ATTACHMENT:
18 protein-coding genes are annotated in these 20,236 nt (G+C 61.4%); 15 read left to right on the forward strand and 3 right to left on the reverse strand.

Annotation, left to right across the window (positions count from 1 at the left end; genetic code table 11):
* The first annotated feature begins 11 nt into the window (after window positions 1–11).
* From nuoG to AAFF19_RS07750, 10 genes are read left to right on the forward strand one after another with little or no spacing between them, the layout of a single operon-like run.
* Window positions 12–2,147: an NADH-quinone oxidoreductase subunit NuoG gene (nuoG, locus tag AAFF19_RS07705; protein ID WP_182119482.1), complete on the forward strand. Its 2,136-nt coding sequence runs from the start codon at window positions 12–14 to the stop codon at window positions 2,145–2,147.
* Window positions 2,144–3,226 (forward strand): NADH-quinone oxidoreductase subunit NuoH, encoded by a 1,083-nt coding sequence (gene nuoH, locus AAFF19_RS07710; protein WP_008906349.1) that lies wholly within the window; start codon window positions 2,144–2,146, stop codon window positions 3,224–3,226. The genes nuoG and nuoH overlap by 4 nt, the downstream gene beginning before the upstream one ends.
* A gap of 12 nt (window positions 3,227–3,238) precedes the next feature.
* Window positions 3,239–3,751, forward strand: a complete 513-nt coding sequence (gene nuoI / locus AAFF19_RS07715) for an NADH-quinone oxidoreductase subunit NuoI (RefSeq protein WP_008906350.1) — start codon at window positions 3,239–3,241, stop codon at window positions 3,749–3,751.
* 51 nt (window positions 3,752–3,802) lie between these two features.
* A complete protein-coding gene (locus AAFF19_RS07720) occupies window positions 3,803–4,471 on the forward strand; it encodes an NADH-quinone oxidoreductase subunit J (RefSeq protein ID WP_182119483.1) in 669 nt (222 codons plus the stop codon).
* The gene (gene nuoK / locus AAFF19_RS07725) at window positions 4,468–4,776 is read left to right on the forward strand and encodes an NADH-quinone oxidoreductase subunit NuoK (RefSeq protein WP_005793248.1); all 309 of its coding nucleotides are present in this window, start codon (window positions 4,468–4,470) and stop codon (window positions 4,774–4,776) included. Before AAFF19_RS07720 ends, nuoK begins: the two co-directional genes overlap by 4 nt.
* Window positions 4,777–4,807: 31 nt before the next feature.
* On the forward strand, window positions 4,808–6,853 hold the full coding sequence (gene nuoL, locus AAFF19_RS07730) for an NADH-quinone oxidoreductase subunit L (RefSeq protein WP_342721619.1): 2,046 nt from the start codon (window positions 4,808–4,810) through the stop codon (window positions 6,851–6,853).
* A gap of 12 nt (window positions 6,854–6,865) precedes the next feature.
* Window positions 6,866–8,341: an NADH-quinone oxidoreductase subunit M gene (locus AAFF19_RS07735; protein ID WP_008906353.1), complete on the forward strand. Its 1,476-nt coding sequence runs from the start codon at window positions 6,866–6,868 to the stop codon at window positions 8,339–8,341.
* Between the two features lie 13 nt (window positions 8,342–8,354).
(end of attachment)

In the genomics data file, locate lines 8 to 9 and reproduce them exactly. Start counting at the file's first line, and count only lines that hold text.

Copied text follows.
* Window positions 3,239–3,751, forward strand: a complete 513-nt coding sequence (gene nuoI / locus AAFF19_RS07715) for an NADH-quinone oxidoreductase subunit NuoI (RefSeq protein WP_008906350.1) — start codon at window positions 3,239–3,241, stop codon at window positions 3,749–3,751.
* 51 nt (window positions 3,752–3,802) lie between these two features.